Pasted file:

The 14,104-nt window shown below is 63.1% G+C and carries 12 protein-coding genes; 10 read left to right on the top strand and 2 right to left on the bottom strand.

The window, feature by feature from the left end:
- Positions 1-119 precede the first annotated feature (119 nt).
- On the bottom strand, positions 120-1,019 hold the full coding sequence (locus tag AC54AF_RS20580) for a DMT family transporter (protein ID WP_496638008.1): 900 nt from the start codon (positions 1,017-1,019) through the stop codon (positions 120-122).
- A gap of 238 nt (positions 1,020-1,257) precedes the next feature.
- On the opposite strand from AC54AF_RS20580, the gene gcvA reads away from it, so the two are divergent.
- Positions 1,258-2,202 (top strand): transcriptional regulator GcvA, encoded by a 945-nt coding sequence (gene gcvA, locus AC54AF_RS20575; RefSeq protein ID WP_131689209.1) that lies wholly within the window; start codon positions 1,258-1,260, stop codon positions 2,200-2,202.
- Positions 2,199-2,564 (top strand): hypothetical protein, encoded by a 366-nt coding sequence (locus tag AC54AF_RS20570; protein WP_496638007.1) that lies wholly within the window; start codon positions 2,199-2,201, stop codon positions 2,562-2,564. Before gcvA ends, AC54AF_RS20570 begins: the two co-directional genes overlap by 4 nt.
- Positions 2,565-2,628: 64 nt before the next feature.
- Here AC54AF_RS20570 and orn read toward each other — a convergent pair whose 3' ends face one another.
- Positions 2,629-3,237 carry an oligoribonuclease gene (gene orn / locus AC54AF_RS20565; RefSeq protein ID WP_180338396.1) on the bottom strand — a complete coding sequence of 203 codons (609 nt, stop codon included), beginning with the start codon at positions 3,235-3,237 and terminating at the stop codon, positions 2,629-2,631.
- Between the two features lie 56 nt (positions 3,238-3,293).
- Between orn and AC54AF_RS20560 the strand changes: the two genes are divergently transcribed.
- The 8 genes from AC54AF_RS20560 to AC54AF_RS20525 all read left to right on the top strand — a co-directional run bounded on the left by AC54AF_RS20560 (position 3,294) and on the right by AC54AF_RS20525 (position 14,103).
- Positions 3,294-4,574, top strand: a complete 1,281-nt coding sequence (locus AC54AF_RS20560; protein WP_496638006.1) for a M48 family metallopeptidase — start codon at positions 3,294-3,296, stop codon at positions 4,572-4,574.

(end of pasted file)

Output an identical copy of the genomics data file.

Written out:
The 14,104-nt window shown below is 63.1% G+C and carries 12 protein-coding genes; 10 read left to right on the top strand and 2 right to left on the bottom strand.

The window, feature by feature from the left end:
- Positions 1-119 precede the first annotated feature (119 nt).
- On the bottom strand, positions 120-1,019 hold the full coding sequence (locus tag AC54AF_RS20580) for a DMT family transporter (protein ID WP_496638008.1): 900 nt from the start codon (positions 1,017-1,019) through the stop codon (positions 120-122).
- A gap of 238 nt (positions 1,020-1,257) precedes the next feature.
- On the opposite strand from AC54AF_RS20580, the gene gcvA reads away from it, so the two are divergent.
- Positions 1,258-2,202 (top strand): transcriptional regulator GcvA, encoded by a 945-nt coding sequence (gene gcvA, locus AC54AF_RS20575; RefSeq protein ID WP_131689209.1) that lies wholly within the window; start codon positions 1,258-1,260, stop codon positions 2,200-2,202.
- Positions 2,199-2,564 (top strand): hypothetical protein, encoded by a 366-nt coding sequence (locus tag AC54AF_RS20570; protein WP_496638007.1) that lies wholly within the window; start codon positions 2,199-2,201, stop codon positions 2,562-2,564. Before gcvA ends, AC54AF_RS20570 begins: the two co-directional genes overlap by 4 nt.
- Positions 2,565-2,628: 64 nt before the next feature.
- Here AC54AF_RS20570 and orn read toward each other — a convergent pair whose 3' ends face one another.
- Positions 2,629-3,237 carry an oligoribonuclease gene (gene orn / locus AC54AF_RS20565; RefSeq protein ID WP_180338396.1) on the bottom strand — a complete coding sequence of 203 codons (609 nt, stop codon included), beginning with the start codon at positions 3,235-3,237 and terminating at the stop codon, positions 2,629-2,631.
- Between the two features lie 56 nt (positions 3,238-3,293).
- Between orn and AC54AF_RS20560 the strand changes: the two genes are divergently transcribed.
- The 8 genes from AC54AF_RS20560 to AC54AF_RS20525 all read left to right on the top strand — a co-directional run bounded on the left by AC54AF_RS20560 (position 3,294) and on the right by AC54AF_RS20525 (position 14,103).
- Positions 3,294-4,574, top strand: a complete 1,281-nt coding sequence (locus AC54AF_RS20560; protein WP_496638006.1) for a M48 family metallopeptidase — start codon at positions 3,294-3,296, stop codon at positions 4,572-4,574.